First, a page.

When the referendum on same-sex marriage was passed in 2015, the world marvelled at how Ireland had changed. Once a byword for austere Catholic conservatism, suddenly we had become the first country in the world to endorse marriage equality in a popular vote. Truth to tell, we were probably surprised ourselves.
But Ireland didn’t change on a day in May 2015. The change had taken place over a long period of time – first slowly, then quickly. Events such as the referendum make clear the change that has already occurred. They crystalise it. But the change itself is a process, not an event.
The extraordinary change in Ireland’s economy in the 1990s and 2000s was easily measurable in GNP, in imports and exports, in income per capita, in numbers employed, holidays taken, consumer spending, in house prices.
The changes in society and in social attitudes – some of them certainly accelerated by growing wealth – were more noticeable at a micro, personal level, in the way people lived their lives, the way they expressed their attitudes. For that reason, they were less obviously impactful in politics. And conscious of the culture wars over abortion in the 1980s and 1990s, many politicians shied away from addressing social questions and proposing reforms.
Place of women
Perhaps the greatest change is in relation to the place of women in national, political, professional and domestic life. Yes, women are underrepresented in many leadership positions, including in politics. But that’s changing. We have had women presidents, chief justices, tánaistes , television anchors and newspaper editors. But more important has been the change in people’s personal lives. Think about it: how many men do you know who regard themselves as the “head” of their household, as the census used to put it? The current effort to change the law on abortion is just one of the ways that this change is manifesting itself. Politics is the crucible of our national life.
It’s not that women are more in favour of abortion than men are. Opinion polls are consistent in finding that men’s and women’s attitudes to the issue are remarkably similar. Rather, it’s that the public and political debate – and this was starkly evident in the two day-Dáil debate on abortion during the week – is now focused to a greater extent than ever before on the needs and rights of women.
Look at Micheál Martin’s speech. He explained he had always defended the Eighth Amendment because it had protected the unborn. But his justification for changing his mind was wholly grounded in concern for women. The balance in his thinking has swung away from the unborn towards women.
What his speech also shows is that the great change is not simply a matter of demographics, not a matter of one generation replacing another. If it was, the change would be much slower than it has been. It’s not that members of an older generation are being replaced by their younger, more liberal children. It’s that many members of the older generation have changed their views. That is a more remarkable thing, in many ways.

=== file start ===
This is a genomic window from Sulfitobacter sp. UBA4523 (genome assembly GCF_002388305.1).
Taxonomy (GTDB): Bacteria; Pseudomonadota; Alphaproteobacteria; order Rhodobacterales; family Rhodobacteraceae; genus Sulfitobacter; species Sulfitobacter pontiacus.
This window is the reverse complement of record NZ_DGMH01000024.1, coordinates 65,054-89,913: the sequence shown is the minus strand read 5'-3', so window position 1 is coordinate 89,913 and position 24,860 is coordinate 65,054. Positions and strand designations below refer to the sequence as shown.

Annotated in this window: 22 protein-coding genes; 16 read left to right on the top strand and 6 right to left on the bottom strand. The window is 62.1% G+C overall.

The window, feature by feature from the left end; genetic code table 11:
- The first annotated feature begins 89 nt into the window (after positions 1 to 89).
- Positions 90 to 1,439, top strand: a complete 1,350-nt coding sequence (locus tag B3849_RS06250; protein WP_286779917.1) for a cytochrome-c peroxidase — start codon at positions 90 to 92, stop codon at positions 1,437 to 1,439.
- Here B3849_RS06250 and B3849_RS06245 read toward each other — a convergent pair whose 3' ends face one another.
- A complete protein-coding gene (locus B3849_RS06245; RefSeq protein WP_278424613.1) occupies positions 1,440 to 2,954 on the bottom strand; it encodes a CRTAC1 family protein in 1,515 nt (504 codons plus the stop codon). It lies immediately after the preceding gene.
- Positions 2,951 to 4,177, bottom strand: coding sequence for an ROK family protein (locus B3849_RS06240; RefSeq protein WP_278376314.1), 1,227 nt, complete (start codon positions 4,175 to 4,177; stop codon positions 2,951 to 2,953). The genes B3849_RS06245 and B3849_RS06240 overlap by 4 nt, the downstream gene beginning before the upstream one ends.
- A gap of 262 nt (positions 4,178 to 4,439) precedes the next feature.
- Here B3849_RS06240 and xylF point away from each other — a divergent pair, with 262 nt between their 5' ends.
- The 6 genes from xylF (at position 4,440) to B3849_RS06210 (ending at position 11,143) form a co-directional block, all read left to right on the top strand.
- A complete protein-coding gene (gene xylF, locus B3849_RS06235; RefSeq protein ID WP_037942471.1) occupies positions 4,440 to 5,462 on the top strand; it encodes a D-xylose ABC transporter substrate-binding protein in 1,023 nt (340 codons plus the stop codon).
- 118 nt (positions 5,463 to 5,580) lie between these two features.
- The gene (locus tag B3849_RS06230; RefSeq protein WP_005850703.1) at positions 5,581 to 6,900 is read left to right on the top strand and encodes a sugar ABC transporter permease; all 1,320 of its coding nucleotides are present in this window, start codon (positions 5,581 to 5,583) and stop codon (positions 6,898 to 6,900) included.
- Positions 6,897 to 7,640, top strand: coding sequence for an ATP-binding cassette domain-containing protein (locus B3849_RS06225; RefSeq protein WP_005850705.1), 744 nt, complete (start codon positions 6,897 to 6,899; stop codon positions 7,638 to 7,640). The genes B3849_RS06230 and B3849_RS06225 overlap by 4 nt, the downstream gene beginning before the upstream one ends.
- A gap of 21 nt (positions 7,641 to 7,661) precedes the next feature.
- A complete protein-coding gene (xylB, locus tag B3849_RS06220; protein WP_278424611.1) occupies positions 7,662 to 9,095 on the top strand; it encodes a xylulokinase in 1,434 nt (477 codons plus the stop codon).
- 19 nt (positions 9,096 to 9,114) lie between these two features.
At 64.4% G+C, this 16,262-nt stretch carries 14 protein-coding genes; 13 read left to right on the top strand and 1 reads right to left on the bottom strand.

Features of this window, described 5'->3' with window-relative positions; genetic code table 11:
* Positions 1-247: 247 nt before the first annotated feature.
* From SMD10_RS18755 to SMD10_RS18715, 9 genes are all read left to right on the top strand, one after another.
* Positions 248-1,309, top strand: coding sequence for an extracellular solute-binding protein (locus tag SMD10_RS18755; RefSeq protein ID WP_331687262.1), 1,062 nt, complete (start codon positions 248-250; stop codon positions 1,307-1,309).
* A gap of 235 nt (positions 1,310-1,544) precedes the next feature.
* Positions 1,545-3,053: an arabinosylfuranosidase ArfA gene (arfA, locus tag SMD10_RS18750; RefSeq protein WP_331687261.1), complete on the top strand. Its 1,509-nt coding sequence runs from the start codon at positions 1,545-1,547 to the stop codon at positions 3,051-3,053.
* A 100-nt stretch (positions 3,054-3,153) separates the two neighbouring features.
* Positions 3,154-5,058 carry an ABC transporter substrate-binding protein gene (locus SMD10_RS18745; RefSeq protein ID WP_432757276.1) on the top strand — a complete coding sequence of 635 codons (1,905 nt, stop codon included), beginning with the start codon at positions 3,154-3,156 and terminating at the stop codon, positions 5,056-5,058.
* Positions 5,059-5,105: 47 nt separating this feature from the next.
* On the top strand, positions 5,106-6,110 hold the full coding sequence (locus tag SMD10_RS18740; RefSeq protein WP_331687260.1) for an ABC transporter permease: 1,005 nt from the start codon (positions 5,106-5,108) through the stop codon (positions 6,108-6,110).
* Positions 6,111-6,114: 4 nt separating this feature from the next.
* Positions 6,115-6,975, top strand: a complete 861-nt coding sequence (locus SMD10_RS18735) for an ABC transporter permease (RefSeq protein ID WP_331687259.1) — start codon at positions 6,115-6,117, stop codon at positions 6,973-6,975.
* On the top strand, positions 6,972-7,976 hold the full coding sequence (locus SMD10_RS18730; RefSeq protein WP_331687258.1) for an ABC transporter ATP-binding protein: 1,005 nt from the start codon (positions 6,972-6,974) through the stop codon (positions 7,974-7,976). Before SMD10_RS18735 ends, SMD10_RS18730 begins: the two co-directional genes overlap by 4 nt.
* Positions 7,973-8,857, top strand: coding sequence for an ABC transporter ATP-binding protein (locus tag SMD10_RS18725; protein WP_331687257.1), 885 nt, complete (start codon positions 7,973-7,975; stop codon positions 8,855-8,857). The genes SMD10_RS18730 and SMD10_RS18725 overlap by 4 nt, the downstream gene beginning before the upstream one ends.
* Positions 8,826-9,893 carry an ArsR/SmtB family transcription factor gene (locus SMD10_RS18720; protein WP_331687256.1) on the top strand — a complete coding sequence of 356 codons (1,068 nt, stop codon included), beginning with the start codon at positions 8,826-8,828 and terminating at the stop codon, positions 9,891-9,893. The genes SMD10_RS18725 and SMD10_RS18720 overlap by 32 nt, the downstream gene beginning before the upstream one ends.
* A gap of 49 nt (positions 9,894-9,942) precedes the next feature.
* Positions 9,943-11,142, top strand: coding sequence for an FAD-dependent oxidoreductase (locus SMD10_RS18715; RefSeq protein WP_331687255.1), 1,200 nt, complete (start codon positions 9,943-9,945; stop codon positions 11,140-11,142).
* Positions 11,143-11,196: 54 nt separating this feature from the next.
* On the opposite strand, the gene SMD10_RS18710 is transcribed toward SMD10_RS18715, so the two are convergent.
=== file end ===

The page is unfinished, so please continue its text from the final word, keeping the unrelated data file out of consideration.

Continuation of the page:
Political leaders are often the best analysts. But they don’t share their honest analysis with the world. You have to infer it from their actions.
But as well as analytical ability and judgment, a successful politician also requires a more inchoate quality: instinct. A sort of a sense of political smell. An intuition, gleaned from their incessant contacts with the public, of what voters want, and where they are on specific issues. It’s fair to assume that Martin did not switch this quality off when he was considering this issue.
I don’t doubt that Micheál Martin’s conversion from a pro-life position to a pro-choice one is genuine. It’s a change of mind that many of his contemporaries have also undergone. But you cannot take the politics out of politicians – often their own views are highly influenced by those of the people they meet.
Actually, we expect our politicians to reflect our views. That’s a central part of the Irish political culture and system. Irish politicians remain in closer touch with the public than politicians in most countries. Politicians who aren’t influenced by the views of other people tend not to get elected, or at least not to get re-elected.
I think Martin discerns a change in public attitudes on abortion. I think he believes this referendum is going to pass.
Conservatives and those who believe that unborn children have a right to life can justifiably ask: who speaks for us? But Micheál Martin’s answer is clear: not me.
Opinion polls suggest there is a great deal of caution among voters about extending abortion on request. But they also say that people are certainly ready for a change, and politicians can sense it.
I don’t know – nobody does – whether the referendum will be passed, though you’d have to say that the wind is in the sails of the repeal side. Now that there is some clarity on the question to be asked, and crucially on what would replace the outright ban on abortion, the next opinion polls will be instructive. But I do know one thing – Ireland has changed dramatically, and that change will continue to exert its irresistible gravitational pull on our politics.
As politicians understand this, they will respond to it. The promise of change, renewal, reform is perhaps the most powerful of all political tropes. As politicians jostle to outdo each other, the pace of change is likely to accelerate. Hang on to your hats.